Let’s start with people’s financial concerns: The price of solar has declined by a whopping 54 percent in the last 10 years; and the US government has enacted additional incentives for low-income and disadvantaged communities, which guarantees at least 20 percent total electricity bill savings for eligible households, funded by the Inflation Reduction Act.

Studies have shown that people tend to be complacent when it comes to threats perceived as distant and relatively abstract — such as climate change. That’s part of the reason the solar industry may want to focus more on the financial savings rather than the environmental benefits, especially among demographics that tend to lean more conservative. Most consumers are interested in taking action to safeguard their financial security.

With regard to the environmental impacts of solar panels, many cities and solar companies are addressing the land-use conundrum by covering some of the nation’s 2 billion parking lots with solar panels, which would provide shade and sustainable energy to nearby areas while sparing natural habitats.

And it’s important for the public to understand the inherent environmental benefits of solar energy over that generated by burning fossil fuels. Through the first half of 2023, the current, cumulative, installed solar-energy capacity has already offset over 169 million metric tons of carbon dioxide emissions, according to the Solar Energy Industry Association.

The good news

The good news is, it appears to be getting easier to convince the public that solar is the best solution for numerous reasons, regardless of politics and other previously perceived barriers.

Texas, a highly conservative part of the country, is catapulting itself into the solar-energy revolution: The Lone Star State is expected to install more utility-scale solar capacity in 2023 than any other of the forty-nine states, according to the US Energy Information Administration.

On a global scale, the International Renewable Energy Agency (IRENA) estimates that 90 percent of the world's energy may come from renewable sources by 2050. Worldwide, the solar industry is expected to grow from $94.6 billion in 2022 to over $300 billion by 2032. That’s a compound annual growth rate (CAGR) of 12.3 percent.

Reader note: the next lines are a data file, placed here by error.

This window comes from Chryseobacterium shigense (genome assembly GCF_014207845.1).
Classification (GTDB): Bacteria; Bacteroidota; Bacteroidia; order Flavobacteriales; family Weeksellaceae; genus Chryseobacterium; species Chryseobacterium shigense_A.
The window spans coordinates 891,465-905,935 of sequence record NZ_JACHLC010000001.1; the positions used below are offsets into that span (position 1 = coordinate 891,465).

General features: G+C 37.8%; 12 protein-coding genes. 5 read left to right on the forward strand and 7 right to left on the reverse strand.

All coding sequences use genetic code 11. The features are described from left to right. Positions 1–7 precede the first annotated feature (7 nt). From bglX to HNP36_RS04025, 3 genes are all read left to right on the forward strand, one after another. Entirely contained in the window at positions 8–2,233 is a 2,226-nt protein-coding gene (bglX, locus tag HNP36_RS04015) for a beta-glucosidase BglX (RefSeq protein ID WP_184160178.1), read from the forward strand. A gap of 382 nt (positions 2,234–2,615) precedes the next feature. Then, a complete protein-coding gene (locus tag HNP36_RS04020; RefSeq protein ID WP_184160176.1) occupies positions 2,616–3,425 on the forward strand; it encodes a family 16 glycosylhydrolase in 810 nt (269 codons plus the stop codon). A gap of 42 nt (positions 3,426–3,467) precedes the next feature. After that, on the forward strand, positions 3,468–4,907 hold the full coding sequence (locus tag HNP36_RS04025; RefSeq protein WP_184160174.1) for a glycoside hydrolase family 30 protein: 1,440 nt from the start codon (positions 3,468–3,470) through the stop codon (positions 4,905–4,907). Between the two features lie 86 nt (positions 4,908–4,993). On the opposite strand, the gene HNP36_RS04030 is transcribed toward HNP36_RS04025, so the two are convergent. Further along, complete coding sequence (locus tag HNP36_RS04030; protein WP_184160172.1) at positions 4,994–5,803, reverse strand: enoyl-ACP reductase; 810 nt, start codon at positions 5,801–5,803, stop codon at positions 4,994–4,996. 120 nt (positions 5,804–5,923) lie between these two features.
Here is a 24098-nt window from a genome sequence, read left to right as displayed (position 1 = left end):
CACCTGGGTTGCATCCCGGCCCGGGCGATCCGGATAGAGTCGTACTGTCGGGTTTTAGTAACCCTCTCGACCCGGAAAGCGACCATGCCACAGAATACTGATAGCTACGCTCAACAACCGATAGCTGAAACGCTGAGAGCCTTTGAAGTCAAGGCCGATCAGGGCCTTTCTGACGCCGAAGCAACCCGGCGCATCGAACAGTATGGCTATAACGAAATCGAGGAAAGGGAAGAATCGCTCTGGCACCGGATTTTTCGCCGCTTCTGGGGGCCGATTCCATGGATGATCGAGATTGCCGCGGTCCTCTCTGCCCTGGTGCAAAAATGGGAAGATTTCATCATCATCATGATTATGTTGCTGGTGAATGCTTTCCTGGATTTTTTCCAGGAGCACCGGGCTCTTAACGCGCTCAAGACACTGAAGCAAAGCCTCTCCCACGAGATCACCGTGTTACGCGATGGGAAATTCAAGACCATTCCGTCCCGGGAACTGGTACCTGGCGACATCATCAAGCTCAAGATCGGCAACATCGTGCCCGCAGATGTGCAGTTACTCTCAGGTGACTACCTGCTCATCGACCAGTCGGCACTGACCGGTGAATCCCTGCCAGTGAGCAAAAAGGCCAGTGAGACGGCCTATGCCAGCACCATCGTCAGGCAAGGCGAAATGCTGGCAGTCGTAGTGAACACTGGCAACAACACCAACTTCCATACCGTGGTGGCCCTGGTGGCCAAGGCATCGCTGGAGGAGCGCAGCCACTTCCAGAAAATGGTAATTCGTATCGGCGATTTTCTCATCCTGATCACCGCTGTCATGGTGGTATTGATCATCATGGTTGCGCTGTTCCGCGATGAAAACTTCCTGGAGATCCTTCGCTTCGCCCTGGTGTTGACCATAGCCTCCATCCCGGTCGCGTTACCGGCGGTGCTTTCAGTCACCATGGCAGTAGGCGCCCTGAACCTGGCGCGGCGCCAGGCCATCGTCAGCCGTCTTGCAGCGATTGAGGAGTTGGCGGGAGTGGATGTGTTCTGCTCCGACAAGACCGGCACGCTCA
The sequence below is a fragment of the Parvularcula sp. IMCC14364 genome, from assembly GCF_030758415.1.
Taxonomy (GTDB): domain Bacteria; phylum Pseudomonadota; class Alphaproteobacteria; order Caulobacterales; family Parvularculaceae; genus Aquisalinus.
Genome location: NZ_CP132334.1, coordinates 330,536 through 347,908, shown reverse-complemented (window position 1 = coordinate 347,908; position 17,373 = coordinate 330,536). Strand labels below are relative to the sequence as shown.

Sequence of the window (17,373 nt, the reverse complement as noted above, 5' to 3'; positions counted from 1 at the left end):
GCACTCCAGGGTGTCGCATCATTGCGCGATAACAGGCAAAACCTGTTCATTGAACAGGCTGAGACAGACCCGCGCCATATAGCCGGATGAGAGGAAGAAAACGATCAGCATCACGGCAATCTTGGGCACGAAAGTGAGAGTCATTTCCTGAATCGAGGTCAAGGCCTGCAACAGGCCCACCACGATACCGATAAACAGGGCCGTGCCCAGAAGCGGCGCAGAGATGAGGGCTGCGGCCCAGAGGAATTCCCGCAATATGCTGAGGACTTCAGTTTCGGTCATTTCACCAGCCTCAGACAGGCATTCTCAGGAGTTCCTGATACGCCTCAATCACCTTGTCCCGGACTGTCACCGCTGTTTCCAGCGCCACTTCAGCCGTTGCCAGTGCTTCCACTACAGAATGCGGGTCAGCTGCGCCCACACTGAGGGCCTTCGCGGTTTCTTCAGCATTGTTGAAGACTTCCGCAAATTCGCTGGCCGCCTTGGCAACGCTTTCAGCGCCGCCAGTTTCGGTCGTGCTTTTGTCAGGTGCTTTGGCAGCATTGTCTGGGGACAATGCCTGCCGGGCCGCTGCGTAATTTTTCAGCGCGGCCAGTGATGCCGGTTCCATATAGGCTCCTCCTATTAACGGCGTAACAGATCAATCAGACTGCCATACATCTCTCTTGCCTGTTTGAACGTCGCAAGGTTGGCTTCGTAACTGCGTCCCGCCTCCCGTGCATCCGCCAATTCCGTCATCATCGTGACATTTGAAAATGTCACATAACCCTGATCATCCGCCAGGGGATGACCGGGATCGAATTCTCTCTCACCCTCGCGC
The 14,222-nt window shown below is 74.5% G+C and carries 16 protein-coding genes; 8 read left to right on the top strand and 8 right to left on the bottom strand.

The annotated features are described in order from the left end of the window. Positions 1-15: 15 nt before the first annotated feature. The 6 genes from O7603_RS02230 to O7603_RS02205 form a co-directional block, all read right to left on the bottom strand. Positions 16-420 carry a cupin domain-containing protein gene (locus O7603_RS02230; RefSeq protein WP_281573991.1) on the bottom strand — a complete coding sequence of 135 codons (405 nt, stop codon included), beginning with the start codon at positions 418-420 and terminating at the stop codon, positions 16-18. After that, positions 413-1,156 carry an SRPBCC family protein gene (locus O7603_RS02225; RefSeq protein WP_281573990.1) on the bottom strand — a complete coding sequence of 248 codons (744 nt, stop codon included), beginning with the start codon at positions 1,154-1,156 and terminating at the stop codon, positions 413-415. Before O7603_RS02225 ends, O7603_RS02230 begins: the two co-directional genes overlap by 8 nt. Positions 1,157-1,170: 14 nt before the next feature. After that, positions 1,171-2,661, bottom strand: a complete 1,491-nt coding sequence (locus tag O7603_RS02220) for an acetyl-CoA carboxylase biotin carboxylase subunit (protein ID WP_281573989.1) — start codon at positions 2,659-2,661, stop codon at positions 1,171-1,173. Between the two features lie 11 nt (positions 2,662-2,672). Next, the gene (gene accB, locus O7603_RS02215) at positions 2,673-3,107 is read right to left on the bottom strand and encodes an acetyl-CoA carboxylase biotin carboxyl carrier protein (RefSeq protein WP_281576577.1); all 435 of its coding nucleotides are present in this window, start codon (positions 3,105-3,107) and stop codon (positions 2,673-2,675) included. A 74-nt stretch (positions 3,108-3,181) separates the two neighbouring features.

But this doesn’t mean the sector should be complacent. Getting the right message out is imperative if we want to live on a planet where clean energy is the norm.

“There is no replacement for good storytelling for people at all levels to connect with all the positive impacts that renewable energy and climate action can have in the world, but also for their daily lives,” said Roger Molins, Corporate Sustainability and Nationally Determined Contributions Consultant at IRENA. “From there, it’s easier to underpin the financial benefits (such as cost savings or returns on investment), improved health conditions (air quality), equity (for local communities and particularly low-income ones) and energy security (versus depending on scarce or volatile resources). A case can also be made in terms of the economy and a boost in green jobs.”

Considering all of the above, solar energy should be quite an easy sell for the world’s citizens — but as with any issue related to sustainability, which remains polarizing, we must be sure to understand each demographic and what is most important to them.